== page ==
The problem is that there are too few entry level positions to accommodate the number of science grads. In the past, a bachelor or masters was all it took. It has become necessary to specialize to gain that elusive experience because you are competing with others who have.

    I have also worked my entire life. My first job was at a grocery store. From there I've worked call centres, warehousing, food service, moving, and other manual labor jobs. At university I did paid work helping to manage my honors lab and also worked as a chemical technician during the summers.

    My post-graduate journey took me from a chemical waste technician to a Contract Research Organization (CRO) and ultimately to my current career in Pharmaceutical Regulatory Affairs. In order to get my foot in the door, I chose to take a post-graduate certificate program. This program included a co-op placement directly leading to my present position. I have found my calling.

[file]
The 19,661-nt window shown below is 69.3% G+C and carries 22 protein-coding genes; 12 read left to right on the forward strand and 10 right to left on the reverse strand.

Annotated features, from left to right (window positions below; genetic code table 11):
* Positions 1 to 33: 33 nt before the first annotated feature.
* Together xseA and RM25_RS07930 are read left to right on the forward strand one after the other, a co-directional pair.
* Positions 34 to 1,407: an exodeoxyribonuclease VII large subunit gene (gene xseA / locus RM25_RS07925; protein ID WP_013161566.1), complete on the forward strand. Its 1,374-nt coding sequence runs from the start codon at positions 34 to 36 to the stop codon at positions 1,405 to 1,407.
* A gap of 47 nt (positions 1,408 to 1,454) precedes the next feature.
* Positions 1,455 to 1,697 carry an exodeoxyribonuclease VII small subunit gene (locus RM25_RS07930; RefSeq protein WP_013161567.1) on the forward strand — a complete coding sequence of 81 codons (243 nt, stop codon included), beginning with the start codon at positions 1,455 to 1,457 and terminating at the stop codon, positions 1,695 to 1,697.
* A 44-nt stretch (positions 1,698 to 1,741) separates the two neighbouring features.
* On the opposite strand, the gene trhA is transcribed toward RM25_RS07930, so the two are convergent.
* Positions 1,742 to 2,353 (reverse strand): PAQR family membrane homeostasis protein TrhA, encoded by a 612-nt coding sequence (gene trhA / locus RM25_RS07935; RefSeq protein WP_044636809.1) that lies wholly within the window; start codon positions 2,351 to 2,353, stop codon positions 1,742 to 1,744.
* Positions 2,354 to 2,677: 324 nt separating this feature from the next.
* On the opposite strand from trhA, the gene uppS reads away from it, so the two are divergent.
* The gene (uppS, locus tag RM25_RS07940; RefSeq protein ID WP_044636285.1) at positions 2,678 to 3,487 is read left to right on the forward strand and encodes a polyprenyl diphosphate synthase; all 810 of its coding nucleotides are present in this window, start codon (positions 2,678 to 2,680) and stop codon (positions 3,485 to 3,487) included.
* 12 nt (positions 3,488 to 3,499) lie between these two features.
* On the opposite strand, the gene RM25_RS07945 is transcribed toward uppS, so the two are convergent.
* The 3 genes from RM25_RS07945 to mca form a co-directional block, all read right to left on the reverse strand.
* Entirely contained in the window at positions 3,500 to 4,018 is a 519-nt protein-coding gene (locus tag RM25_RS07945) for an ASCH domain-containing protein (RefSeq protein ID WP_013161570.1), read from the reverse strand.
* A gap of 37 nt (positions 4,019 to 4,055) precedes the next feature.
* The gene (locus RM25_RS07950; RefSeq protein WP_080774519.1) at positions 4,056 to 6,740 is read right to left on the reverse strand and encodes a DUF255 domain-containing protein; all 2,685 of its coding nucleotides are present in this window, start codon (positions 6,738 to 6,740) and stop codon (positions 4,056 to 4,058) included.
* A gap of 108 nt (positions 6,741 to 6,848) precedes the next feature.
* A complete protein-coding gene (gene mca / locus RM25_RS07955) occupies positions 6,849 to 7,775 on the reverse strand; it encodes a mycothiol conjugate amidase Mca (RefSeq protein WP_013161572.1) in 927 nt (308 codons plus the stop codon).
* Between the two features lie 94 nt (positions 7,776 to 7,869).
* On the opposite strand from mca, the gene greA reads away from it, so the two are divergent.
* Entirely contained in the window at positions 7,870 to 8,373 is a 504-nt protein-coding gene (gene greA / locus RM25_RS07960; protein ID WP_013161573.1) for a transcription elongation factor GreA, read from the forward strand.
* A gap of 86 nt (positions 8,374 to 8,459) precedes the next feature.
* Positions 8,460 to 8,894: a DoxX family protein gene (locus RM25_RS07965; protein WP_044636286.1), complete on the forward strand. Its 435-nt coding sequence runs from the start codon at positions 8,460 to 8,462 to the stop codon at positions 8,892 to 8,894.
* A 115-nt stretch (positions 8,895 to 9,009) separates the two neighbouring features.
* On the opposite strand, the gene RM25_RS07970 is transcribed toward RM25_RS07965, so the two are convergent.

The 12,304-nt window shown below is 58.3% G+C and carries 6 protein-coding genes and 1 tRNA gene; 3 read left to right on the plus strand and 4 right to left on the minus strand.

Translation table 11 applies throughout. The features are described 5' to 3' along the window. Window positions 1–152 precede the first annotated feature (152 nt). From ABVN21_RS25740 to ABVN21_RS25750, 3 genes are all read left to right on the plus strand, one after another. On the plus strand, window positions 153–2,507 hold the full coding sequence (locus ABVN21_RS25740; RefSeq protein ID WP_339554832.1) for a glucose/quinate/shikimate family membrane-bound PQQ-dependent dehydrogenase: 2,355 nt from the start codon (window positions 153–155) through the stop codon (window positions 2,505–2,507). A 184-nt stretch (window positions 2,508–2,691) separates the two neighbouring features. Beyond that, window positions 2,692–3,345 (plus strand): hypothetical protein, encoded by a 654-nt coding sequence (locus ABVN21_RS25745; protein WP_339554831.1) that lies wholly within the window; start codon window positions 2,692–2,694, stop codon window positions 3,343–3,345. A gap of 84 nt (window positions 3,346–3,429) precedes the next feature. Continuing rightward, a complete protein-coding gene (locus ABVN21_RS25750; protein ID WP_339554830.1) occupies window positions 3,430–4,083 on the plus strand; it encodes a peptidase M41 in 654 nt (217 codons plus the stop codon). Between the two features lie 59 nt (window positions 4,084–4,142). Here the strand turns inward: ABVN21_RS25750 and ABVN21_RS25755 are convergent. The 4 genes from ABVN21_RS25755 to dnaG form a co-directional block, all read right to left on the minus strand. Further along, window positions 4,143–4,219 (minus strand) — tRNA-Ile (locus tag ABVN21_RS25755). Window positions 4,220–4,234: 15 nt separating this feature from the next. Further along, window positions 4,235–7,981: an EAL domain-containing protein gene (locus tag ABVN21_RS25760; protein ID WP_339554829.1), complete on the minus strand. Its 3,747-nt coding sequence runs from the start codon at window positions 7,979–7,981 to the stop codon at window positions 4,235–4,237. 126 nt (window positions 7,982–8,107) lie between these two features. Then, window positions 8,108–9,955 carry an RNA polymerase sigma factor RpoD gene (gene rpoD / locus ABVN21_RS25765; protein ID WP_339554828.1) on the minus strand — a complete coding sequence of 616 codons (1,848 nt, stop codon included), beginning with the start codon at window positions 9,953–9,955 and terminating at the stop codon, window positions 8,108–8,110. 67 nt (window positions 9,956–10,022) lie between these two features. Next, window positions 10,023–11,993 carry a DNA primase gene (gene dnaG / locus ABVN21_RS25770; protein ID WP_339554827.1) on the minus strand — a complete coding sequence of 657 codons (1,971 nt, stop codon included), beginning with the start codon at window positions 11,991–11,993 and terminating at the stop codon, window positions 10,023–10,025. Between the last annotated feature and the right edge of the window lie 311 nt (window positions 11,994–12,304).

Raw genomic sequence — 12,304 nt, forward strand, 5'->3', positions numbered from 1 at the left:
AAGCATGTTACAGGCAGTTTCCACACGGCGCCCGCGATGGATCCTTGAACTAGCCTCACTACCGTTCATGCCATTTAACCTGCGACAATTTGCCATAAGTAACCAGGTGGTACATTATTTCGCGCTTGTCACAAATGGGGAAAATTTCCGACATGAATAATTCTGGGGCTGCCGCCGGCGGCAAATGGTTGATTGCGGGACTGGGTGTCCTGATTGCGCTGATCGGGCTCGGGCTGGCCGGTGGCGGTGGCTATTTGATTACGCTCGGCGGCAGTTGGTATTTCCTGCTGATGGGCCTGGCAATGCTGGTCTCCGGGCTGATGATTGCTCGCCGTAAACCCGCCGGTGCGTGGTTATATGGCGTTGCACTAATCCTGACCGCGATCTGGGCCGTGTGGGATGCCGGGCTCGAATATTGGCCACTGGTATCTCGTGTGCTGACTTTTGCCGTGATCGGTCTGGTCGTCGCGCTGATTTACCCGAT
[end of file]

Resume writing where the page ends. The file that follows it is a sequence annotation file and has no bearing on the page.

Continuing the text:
It was not easy, no one tells you about the possibilities. The alumni career centre were not very helpful. While networking and doing cold calls I met a fellow who pointed me in the direction of a business colleague. That led to an interview and job at a CRO. It was there that I had an opportunity to write a clinical trial application leading to my discovery of regulatory affairs.

  2. I do not know what your journey holds, but from your education and interests technical writing would be a good start. A MSc. Chemistry is also useful in the pharmaceutical or a related service industry (eg. analytical testing labs). With some specialization, you may also consider the petrochemical industry.